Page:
• Visit places you have never been to before. You frequently won’t need to go abroad for this. What places (cities, municipalities) are there near you that you have never seen?
  • Write down your thoughts: We discussed the benefits of Journalling in a recent blog post on Gratitude. Writing down your thoughts on paper may also help you to be creative. When you are facing challenges (personal or professional), write them down. Give your thoughts free rein and see what happens. Have your thought processes changed?
  • The next time you go for a walk, or on a daytrip, make a point of taking photos of particular subjects that catch your eye. Look at the photos at home again, and if you want to, do something with them. Print out the images that you especially like, and hang them on the wall or put them in an album.
  • Do you enjoying cooking, but mostly make the same menus again and again? Is this because you just don’t have the time to try new things? So try a new recipe some time. You can also create your own menu without a recipe, or pep up your favourite food with some new ingredients.
  • What are your other habits and routines that you could simply do differently for once? Over the next few days, pay attention to what actions you do every day out of habit, and think about how you could do them differently. This could be just small things. Do you always take the same route to work, or back home? Then deliberately choose another route tomorrow. Do you always work from home in the same spot? If you can, change your workspace from time to time.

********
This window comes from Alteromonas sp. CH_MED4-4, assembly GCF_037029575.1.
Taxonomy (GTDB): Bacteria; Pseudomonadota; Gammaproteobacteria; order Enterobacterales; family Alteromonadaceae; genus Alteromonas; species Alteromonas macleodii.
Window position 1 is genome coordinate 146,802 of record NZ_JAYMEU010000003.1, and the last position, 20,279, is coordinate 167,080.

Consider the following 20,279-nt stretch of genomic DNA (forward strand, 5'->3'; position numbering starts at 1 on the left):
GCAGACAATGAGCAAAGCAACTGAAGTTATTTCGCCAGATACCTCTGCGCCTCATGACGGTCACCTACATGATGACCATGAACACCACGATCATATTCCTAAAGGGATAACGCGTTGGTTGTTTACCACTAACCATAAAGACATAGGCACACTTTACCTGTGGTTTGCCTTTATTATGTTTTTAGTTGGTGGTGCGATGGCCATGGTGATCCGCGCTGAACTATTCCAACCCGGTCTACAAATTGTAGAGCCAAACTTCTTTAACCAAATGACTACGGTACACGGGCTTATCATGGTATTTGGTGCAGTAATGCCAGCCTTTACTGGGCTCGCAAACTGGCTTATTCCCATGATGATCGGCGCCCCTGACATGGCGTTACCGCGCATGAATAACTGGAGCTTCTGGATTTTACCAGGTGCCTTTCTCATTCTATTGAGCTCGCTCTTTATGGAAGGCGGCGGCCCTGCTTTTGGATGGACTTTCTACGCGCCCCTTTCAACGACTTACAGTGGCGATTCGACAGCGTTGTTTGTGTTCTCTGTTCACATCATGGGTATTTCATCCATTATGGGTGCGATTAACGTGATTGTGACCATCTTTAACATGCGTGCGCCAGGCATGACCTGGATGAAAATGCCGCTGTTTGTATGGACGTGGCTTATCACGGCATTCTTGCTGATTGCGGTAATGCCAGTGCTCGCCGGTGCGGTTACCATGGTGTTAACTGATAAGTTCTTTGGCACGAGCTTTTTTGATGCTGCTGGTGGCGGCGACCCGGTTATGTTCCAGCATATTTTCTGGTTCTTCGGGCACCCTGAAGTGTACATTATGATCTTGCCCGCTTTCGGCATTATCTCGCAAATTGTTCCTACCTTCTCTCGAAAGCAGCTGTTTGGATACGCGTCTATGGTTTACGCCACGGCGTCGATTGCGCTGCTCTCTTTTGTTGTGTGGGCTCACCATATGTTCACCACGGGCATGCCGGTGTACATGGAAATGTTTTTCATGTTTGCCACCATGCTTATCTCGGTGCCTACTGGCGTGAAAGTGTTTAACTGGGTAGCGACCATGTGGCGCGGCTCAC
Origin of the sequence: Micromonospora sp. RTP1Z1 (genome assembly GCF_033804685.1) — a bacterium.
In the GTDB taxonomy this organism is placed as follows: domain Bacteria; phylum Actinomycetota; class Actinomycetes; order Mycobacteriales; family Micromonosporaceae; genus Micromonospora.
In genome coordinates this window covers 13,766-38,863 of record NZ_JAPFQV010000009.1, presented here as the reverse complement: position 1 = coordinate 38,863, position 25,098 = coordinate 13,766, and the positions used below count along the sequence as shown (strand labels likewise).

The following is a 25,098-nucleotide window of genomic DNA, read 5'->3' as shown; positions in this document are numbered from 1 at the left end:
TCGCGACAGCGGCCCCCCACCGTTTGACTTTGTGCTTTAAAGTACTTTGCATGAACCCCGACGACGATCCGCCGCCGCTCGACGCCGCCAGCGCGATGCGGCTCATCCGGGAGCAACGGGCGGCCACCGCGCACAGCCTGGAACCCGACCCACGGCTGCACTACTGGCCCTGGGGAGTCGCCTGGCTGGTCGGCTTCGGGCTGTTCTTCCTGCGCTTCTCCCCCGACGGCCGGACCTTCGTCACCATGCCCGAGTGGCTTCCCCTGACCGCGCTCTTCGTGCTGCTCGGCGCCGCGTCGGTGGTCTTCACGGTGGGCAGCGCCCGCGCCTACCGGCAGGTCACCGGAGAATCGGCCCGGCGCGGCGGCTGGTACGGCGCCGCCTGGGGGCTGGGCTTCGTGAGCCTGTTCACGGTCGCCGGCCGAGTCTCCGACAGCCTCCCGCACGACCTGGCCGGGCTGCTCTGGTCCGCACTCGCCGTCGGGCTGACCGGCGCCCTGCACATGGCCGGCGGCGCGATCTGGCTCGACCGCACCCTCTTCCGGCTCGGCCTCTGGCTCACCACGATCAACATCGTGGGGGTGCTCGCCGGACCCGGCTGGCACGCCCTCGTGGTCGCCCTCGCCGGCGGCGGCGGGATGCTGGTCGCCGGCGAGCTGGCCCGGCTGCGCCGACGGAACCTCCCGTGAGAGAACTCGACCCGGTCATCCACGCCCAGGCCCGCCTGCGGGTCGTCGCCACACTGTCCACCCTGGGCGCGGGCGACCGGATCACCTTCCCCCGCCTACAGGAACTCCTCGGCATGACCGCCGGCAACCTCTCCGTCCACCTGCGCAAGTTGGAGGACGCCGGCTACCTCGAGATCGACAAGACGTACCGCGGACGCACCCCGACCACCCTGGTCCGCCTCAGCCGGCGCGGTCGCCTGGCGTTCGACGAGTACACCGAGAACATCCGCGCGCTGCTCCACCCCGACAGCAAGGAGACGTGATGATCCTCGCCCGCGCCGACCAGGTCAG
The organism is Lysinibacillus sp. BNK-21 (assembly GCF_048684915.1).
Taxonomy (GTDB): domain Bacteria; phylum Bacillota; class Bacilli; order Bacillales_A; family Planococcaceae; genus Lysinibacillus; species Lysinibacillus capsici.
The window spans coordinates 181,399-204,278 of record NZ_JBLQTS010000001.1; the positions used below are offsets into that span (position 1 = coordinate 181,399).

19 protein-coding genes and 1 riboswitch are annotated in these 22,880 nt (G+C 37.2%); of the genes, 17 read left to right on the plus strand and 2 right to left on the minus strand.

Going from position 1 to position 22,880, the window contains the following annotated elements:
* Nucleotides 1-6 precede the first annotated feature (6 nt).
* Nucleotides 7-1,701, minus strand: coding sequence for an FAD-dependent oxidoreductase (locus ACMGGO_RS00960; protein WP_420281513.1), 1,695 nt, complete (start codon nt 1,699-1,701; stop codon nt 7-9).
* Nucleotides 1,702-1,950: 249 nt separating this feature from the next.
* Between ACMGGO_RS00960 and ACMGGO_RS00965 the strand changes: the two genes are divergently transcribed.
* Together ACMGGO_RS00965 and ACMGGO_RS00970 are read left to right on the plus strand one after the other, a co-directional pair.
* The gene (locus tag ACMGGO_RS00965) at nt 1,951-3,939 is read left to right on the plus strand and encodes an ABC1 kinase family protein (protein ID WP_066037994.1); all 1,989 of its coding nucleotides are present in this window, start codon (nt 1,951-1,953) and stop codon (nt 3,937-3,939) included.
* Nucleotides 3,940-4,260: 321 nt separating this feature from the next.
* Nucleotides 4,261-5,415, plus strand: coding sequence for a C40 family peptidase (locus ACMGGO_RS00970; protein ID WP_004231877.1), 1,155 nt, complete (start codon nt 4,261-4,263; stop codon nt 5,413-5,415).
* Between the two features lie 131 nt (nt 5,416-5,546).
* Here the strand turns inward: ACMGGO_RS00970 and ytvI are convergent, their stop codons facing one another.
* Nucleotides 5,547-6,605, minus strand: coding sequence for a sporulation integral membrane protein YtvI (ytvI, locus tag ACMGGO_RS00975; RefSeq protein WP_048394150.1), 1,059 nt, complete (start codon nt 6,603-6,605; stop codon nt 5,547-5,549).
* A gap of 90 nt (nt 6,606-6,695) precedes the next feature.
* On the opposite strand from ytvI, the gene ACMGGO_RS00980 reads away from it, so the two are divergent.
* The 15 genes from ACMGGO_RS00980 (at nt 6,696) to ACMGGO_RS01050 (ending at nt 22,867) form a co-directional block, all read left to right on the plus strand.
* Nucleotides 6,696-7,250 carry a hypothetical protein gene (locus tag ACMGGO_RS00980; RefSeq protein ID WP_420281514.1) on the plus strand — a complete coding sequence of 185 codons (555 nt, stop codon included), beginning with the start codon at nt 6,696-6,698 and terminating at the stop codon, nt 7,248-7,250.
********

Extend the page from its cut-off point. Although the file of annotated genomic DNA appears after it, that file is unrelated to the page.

Remember: creativity does not mean that every new idea you have or every action you do must be ground-breaking. Discarding many ideas is a part of it. So don’t let this discourage you. It's all about creating something for yourself. Be open, be courageous!



Fancourt, D., & Finn, S. (2019). What is the evidence on the role of the arts in improving health and well-being? A scoping review. World Health Organization. Regional Office for Europe.
Gelléri, P., Garda, I., & Winter, C. (2011). Kreativität im beruflichen Kontext. In P. Gelléri & C. Winter (Eds.), Potenziale der Personalpsychologie: Einfluss personaldiagnostischer Massnahmen auf den Berufs- und Unternehmenserfolg (S. 165-176). Hogrefe.
Groll, T. (2010, October). Kreativität ist lernbar. Zeit Online.
Wadhawan, J. (2015, March). Mach mal Platz: Wie Kreativität auch im Alltag fliesst. Absatzwirtschaft - Zeitschrift für Marketing.
Walia, C. (2019). A dynamic definition of creativity. Creativity Research Journal, 31(3), 237-247.
Wegweiser für psychische Gesundheit Kanton Bern. (o.D.). Kreativität steckt in uns allen.